Psychological distress and its predictors in AIDS orphan adolescents in Addis Ababa city: A comparative survey



Abstract Back ground: In developing countries the number of children orphaned by AIDS is growing rapidly. Consequently, the psychological well-being of these children has become a serious concern. Objectives: To assess the psychological distress of AIDS orphans as compared to non-AIDS orphan adolescents and factors related to it, in Addis Ababa. Methods: Comparative cross-sectional design combining both quantitative and qualitative methods was used. An equal number of 438 subjects were included in this study with each group of AIDS and non-AIDS orphan adolescents between 11-18 age groups. Structured interviewer administered questionnaire and scales including HAD, Rosenberg’s and MPSS scales were used to measure the orphans’ level of depression, anxiety, self-esteem and their perceived social support. Result: Among the study participants, 279 (34.7%) orphan adolescents where 157 (39.1%) of AIDS and 122 (30.3 %) of non-AIDS orphan adolescents were depressed in the week before the survey. Moreover, 301(37.4%) orphan adolescents where 164 (40.8%) of AIDS and 137 (34.1%) of non-AID once were anxious. However, the difference observed in depression and anxiety [OR (95% CI) =1.164(0.733, 1.754) & 0.88(0.57, 1.33)] was not statistically significant. The main predicator variables of depression and anxiety in both study groups were their perceived social support and self-esteem. Factors such as discrimination, school enrollment, physical abuse, child labor were also identified as predicators. Conclusion : A large proportion of orphan adolescents are having psychological problems that can affect their present and future life. Thus, a more focused and concerted effort is needed to improve their mental health. [Ethiop. J. Health Dev. 2011;25(2):135-142]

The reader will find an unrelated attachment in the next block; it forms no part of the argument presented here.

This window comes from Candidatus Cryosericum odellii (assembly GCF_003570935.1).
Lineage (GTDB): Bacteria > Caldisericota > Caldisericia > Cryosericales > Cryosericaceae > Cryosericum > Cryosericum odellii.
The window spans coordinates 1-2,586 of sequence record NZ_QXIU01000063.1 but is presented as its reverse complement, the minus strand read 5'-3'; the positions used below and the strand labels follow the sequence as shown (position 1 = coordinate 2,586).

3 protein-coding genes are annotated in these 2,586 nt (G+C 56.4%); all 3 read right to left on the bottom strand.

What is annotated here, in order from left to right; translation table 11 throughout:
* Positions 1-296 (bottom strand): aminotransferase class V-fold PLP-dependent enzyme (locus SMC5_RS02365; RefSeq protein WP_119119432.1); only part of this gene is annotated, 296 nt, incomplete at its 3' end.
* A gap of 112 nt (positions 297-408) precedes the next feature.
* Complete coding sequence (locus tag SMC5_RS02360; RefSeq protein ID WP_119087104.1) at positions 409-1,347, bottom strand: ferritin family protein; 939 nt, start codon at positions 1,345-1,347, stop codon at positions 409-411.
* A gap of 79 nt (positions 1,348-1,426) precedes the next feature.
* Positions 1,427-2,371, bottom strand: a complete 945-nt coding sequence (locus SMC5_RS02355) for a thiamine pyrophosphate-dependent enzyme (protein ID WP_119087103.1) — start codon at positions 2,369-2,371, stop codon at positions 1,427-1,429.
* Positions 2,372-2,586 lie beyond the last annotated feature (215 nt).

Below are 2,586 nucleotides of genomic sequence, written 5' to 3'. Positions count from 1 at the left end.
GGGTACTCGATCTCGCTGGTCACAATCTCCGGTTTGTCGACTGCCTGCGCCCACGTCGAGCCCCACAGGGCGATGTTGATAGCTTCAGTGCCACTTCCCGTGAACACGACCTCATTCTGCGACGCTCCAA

How to Cite

Getachew, H., Ambaw, F., Abebe, L., & Kasahun, W. (2020). Psychological distress and its predictors in AIDS orphan adolescents in Addis Ababa city: A comparative survey. The Ethiopian Journal of Health Development, 25(2). Retrieved from